Masato Jones is a London based fashion designer, who started his own label MASATO in 2011 after graduating from London’s Central Saint Martins College of Art and Design. I first heard of Masato during my brief detour into the Leeds Fashion Show back in October and although I’m predominately into my men’s fashion his whole range surpassed my expectations. A few weeks ago I had a chance to sit down with Masato in his studio to find out more about him and his style philosophy.
Masato Jones – The Interview
SD: What’s the story behind Masato? When did you first become interested in fashion and design?
MJ: I got very interested in fashion when I went to university but prior to that I had a fascination with fabrics, always doing something with fabrics. I didn’t know anything about pattern cutting, I was too busy making little bags and collaging different fabrics.
When I first started touching fabrics I was about 8-9, I asked my mom how to use the sewing machine and also how to sew by hand . I asked her to get me fabrics, buttons, hooks and everything you need to make something by hand. Then once I got more passionate and made bigger things with fabrics I decided to go to university and study pattern cutting. I studied almost by myself, reading the books and gaining more experience with professional pattern cutters.
SD: So as you were working in fashion you thought this is it, this is definitely for me?
MJ: I believe that everyone has it but as you get into it with people who challenge you, you almost step back when they show you something they made and sometimes you can’t contain yourself and say ‘How did you do that!?’.
I didn’t go to a fashion university in Japan, my start was in the UK. Somehow in my head I had this idea that in the future I was going to do something on my own, do something worthwhile rather than staying in one company. I never courted the idea of working somewhere forever, I just wanted to start something whilst my body could still cope with it.
SD: Do you think your culture and heritage has some influence in your designs?
MJ: My garments are quite structured, I think my japanese blood has this DNA that makes me want to make anything as perfect as possible. So that helps me when I look at anything I’m trying to make, the extra attention to detail certainly helps. Like a puzzle/sudoku, the Japanese like using their brains and approach everything logically, especially when it comes to making patterns. You need to understand the fabric first, there are so many different fabrics that drape oddly so even if you use the same pattern on different fabrics it can sometimes look great and sometimes awful.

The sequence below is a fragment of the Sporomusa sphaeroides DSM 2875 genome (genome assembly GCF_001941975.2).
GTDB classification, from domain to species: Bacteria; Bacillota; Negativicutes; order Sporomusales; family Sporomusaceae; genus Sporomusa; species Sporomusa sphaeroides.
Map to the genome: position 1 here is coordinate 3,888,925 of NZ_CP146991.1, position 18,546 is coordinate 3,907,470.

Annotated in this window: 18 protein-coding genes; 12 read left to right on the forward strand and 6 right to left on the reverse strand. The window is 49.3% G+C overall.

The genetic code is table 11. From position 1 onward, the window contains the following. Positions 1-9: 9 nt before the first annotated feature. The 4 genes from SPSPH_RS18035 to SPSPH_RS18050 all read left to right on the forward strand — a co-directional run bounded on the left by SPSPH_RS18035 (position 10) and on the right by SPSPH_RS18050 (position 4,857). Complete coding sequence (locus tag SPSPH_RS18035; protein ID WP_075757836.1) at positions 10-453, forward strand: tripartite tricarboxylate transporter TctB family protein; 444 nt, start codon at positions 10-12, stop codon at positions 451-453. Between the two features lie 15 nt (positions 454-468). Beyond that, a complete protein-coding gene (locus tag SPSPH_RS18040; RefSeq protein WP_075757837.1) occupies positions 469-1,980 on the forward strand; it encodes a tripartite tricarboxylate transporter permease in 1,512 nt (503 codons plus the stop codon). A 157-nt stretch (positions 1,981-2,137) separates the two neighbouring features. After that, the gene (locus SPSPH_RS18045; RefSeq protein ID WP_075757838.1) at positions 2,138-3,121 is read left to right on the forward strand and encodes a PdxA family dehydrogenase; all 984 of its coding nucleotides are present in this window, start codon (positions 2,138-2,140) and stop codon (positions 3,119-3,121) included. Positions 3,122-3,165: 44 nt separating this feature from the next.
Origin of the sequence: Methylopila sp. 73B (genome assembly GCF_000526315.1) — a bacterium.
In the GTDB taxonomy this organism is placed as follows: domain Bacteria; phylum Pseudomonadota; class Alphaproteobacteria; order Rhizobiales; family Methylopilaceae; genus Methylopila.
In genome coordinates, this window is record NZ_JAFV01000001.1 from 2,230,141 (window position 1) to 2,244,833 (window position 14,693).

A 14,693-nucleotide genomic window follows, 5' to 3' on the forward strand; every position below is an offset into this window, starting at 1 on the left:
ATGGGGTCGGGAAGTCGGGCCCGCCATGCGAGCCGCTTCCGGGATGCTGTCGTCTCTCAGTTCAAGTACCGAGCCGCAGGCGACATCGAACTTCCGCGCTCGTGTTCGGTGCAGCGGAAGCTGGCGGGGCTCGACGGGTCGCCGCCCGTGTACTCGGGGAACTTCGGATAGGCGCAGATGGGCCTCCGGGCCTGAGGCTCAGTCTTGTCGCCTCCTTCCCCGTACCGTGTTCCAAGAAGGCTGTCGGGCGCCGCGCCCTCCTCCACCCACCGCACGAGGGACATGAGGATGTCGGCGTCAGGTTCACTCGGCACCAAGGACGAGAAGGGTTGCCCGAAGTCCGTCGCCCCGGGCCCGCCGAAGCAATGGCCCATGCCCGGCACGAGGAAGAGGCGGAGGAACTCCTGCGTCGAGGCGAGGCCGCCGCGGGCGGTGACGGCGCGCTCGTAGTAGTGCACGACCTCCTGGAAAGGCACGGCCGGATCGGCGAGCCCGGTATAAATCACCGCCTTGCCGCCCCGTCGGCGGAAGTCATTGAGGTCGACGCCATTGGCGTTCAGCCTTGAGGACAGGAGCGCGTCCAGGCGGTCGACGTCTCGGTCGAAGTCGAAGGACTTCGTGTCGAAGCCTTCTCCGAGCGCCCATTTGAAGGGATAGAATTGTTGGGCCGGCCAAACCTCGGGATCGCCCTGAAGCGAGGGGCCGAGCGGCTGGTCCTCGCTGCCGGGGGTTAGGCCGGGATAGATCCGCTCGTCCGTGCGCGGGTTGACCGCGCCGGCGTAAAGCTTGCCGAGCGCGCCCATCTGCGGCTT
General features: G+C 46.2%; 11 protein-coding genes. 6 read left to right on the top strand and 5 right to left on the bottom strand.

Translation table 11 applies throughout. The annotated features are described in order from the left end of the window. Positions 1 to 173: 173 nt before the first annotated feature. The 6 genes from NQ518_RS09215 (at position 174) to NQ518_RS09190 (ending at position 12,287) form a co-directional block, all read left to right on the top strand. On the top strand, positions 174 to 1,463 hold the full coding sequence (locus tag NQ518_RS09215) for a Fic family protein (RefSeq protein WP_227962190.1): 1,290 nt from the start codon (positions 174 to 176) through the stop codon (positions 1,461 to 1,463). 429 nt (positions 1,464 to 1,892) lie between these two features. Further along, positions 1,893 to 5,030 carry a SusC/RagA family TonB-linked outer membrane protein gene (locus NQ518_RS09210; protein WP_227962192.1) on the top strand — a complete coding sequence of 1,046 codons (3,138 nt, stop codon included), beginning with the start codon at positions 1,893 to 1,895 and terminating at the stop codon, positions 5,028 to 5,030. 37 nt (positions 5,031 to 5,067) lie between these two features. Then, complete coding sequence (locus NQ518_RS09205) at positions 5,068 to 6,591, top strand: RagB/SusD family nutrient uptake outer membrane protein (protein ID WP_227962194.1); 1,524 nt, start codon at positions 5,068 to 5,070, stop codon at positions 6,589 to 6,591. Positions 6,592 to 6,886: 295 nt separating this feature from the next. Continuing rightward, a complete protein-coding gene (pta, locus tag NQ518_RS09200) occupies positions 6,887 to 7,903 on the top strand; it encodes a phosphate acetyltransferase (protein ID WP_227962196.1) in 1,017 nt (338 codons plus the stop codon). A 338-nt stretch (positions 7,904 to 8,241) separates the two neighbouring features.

Everyone thinks that it’s difficult to learn and get to know pattern cutting but as long as you are interested in making clothes the passion should follow, although it’s easier for me to say that as a perfectionist. It’s very rare for me to say that I’m completely satisfied with something I produce.
SD: What about the feeling when you walked out of the Leeds Fashion Show and everyone clapped. Or when your first models step out and the room gets filled with silent excitement?
MJ: I would be very worried and scared if too many people liked my clothes. That would mean I’m becoming too commercial. I would be more comfortable knowing that only certain people love my clothes and are proud to be wearing them.
SD: That’s very commendable, so what kind of clothes can we expect from you in the future?
MJ: I used to create clothes based around my ego, create something purely for the sake of creating it. But now I’m focusing more on longevity, creating pieces that could stand the test of time and can be passed down in the family. That’s the ethos I’m striving towards but whether it works we’ll just have to wait and see.
SD: So did you start out with men’s or women’s or did you design for both?
MJ: For men I tend to make something I want to wear, I try to stay away from the big designers and produce something that’s more original and more vibrant. So the clothes I produce for men are very unique but not too over the top or overstated.
Women’s fashion is totally different, sometimes my designs can come from my moods, my fabrics or just the general theme I’m trying to go for.
SD: So honestly, which one do you prefer?
MJ: The women’s styles allow for more creativity, because women to some extent care more about how they look than men they’re more accepting to unique and new ideas in their garments.
SD: So a little bit about you, what are some of your favourite designer brands at the moment?
MJ: Lanvin Paris. It’s just a really nice brand and I don’t just mention the clothes. I’m very interested in what they do as a lifestyle brand. They use very high quality materials and looking at their clothes there are many details you pick up on as a designer – the finishing, the patterns, the fabrics – everything just works so well. As a brand they’re just fun and cheerful and don’t take themselves too seriously which is a really important aspect.
SD: So what do you look for when shopping for yourself?
MJ: I shop a lot in charity shops, many people have different opinions on what is cool, what is not. If something is in a charity shop I feel that someone has given up on that garment but I can still get enjoyment out of it. I will pick a piece of clothing purely based on that fact alone. How it looks and feels is much more important than the brand and price and I think a lot of people over time forget that.
Masato Jones – Something for the Girls
Masato Jones – Something for the Guys
So there we have it, a little bit about one of the nicest guys I’ve ever met – Masato Jones. If you like any of the outfits above or you’re intrigued and want to check out Masato’s pieces you can do so here – http://www.shop.masato.co.uk/
– Style Division